Can Europe export its privacy rules world-wide?

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Google has appealed an order to extend the European Union’s “right to be forgotten” to its search engines across the globe, arguing before the EU’s top court that the order encourages countries to assert sovereignty beyond their borders. National laws used to stop at the border. In cyberspace, they increasingly stretch around the world, as regulators in Europe, the US and Canada have started asserting legal authority over the internet across country lines.

That is thrusting global tech firms like Google, Facebook Inc. and Microsoft Corp. into a potentially costly legal morass, and setting the stage for conflict over who will—or should—regulate everything from free speech and privacy to cybercrime and taxes.

The Google dispute before the EU’s Court of Justice in Luxembourg is the highest-profile case yet to test where jurisdiction begins and ends when it comes to data. Google is appealing a 2015 order from France’s privacy regulator, CNIL, to extend the EU’s “right to be forgotten” to all of its websites, no matter where they are accessed. CNIL fined Google 100,000 euros ($116,295) when it didn’t comply.

France argues that the right—which allows individuals to request removal of results that include personal information from searches for their own names—is empty if it can be dodged by spoofing one’s location, for instance by connecting to a VPN. Google, a unit of Alphabet Inc., GOOGL 0.01% says France’s demand risks allowing the censorship laws of dictators and tyrants to dictate what people around the world can see online.

“It will set governments’ expectations about how they can use their leverage over internet platforms to effectively enforce their own laws globally,” said Daphne Keller, who studies platforms’ legal responsibilities at the Stanford Center for Internet and Society and previously was Google’s associate general counsel.

At issue in these disputes, experts say, is a fundamental mismatch between how both laws and the borderless internet each operate. As regulations proliferate, tech firms risk ending up in a legal bind no matter which course of action they take, lawyers say.

Over Google’s objections, Canada’s highest court last year ordered the internet giant to globally block search results linking to commercial websites associated with a company accused in Canada of stealing trade secrets. A US federal judge later declared that the Canadian world-wide injunction wasn’t enforceable in the US Google ultimately agreed to comply with the injunction, which remains in place.

Conflict can also arise when one country’s police demand data from a tech company, but another country’s law forbids giving such data to foreign police. In early 2015, for instance, Brazilian law-enforcement officials detained a Microsoft executive in São Paulo after the company refused to produce Skype data of a Brazilian customer, Microsoft said in a blog post later that year. The reason: The data was kept in the US, and American law at the time forbid Microsoft from turning it over to foreign law enforcement, putting the company in a legal bind, the company said.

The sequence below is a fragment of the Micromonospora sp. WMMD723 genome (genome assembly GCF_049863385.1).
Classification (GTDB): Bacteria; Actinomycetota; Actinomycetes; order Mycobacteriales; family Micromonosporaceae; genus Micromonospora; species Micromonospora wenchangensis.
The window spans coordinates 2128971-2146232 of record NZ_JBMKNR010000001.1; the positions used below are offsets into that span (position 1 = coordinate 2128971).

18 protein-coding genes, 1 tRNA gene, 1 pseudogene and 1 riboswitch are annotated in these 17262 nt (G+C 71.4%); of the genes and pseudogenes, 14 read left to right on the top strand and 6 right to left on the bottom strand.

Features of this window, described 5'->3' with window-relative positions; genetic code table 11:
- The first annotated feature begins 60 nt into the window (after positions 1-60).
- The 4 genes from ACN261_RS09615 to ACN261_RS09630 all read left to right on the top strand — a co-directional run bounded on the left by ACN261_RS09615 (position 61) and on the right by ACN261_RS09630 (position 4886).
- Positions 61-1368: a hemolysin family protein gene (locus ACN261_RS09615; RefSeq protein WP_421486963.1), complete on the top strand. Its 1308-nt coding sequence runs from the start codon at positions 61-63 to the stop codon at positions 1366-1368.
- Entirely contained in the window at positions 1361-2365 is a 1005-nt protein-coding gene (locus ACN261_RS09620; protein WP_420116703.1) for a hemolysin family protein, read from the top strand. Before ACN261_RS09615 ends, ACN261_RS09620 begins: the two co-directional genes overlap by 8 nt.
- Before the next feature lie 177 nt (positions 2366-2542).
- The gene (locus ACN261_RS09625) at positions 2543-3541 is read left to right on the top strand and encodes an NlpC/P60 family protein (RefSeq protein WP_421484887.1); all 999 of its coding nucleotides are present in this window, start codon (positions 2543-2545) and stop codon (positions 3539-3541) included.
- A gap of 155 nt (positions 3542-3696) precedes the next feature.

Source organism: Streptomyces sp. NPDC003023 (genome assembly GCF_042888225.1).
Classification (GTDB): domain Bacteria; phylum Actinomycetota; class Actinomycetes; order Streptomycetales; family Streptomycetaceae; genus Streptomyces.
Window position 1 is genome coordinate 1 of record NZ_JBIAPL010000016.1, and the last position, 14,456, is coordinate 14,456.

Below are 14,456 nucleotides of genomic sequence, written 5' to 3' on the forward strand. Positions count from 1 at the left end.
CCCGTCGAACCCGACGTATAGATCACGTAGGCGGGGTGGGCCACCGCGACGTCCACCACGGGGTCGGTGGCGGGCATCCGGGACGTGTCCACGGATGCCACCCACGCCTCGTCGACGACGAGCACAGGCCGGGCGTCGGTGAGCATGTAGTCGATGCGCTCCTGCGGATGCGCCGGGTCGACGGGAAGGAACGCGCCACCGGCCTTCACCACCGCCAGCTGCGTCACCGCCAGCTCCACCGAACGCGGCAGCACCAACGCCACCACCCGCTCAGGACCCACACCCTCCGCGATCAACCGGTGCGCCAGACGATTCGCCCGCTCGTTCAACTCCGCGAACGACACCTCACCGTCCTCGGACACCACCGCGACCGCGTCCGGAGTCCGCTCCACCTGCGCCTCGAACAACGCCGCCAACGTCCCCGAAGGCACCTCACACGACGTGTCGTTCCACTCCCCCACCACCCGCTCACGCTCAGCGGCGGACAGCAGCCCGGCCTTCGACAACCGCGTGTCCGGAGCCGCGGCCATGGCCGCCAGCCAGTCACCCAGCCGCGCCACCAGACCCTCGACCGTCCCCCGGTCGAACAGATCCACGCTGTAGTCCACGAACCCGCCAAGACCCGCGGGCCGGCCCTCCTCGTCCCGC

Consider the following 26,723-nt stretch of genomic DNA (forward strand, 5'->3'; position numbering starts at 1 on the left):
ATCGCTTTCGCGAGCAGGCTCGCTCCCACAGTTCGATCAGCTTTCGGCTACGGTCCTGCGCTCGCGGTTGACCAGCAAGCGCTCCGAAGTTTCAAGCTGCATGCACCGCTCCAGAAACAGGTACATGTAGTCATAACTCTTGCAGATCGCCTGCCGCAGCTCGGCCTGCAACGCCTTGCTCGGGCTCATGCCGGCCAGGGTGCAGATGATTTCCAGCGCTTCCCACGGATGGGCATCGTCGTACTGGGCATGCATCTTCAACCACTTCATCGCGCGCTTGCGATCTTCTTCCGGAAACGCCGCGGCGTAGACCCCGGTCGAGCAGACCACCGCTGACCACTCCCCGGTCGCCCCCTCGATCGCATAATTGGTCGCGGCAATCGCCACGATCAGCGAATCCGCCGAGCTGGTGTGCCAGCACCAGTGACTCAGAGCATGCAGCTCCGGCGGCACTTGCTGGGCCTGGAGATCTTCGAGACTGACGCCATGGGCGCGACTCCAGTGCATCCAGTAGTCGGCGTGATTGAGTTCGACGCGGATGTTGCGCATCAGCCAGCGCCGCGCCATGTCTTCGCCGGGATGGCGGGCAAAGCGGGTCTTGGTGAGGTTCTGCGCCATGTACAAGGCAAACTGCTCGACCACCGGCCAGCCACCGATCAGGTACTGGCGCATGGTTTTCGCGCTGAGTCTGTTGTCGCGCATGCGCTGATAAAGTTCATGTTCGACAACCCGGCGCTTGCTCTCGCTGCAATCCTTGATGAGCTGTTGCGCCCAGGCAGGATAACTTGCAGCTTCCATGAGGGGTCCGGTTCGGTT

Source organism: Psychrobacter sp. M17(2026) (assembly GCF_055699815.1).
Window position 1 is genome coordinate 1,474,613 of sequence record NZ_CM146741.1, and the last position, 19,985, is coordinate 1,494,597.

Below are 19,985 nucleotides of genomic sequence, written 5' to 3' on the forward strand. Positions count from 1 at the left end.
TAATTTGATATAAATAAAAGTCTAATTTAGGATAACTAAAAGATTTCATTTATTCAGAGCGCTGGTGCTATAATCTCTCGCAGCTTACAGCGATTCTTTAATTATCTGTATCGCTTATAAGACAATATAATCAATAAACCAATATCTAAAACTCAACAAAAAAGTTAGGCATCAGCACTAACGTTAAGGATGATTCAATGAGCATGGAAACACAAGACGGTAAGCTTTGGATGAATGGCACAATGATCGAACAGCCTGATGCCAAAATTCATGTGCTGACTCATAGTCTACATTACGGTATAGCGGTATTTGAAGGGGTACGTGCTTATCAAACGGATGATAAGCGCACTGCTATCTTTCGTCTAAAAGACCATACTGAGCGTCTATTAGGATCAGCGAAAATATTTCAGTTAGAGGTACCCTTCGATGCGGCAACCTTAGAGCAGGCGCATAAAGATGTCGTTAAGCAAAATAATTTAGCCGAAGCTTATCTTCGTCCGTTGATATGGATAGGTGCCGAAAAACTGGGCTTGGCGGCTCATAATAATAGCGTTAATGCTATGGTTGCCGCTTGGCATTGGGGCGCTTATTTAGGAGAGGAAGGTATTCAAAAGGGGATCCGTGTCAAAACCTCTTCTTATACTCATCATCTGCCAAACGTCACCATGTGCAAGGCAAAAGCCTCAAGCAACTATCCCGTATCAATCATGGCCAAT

“It’s a clash between the way data is managed and moved around, which doesn’t respect borders, and efforts by territorial governments to impose their norms and rules,” said Jennifer Daskal, an American University law professor.

The Google case stems from the EU Court of Justice’s landmark ruling in 2014 that created a right to be forgotten from search engines. The court said that search engines must honor individuals’ requests to remove results, including their personal information, from searches for their own name. But the court also said Google must balance those requests against the public interest in keeping those results linked to that person—for instance, in the case of public figures.

Google moved quickly to implement the ruling on all the European versions of its search engine, setting up a request and vetting process that has so far removed some one million search results in Europe. In one instance, Google removed links to a 1998 Wall Street Journal article about tantric sex from the search results of a man whom the article said had attended a tantra workshop.

If Google complies with the French ruling ordering global application, the firm risks running up against US free-speech protections. Content providers could seek US court injunctions to stop removals, but then Google would face EU privacy fines if it complies. Under the EU’s new privacy law, such fines can rise to as much as 4 percent of a company’s annual world-wide revenue.

Google declined to comment on what it will do if it loses the case. A ruling will likely take at least several months. Before the court rules, one of its advocate generals will issue a nonbinding opinion in the case.

Google argues that its application of the right to be forgotten is already effective in France for well over 99 percent of searches. More broadly, the company asserts the EU has an obligation to minimize legal conflict with other jurisdictions. It also argues that the right to be forgotten is far from settled law in many places, such as the US.

Google was joined by several press-freedom groups in its arguments. One group, Reporters Committee for Freedom of the Press, says a ruling against Google would have “grave world-wide consequences.”

“There would be nothing to prevent other jurisdictions from claiming the same global scope of application for their own laws. The result would be a ‘race to the bottom,’ as speech prohibited by any one country could effectively be prohibited for all, on a world-wide basis.” (   The Wall Street Journal

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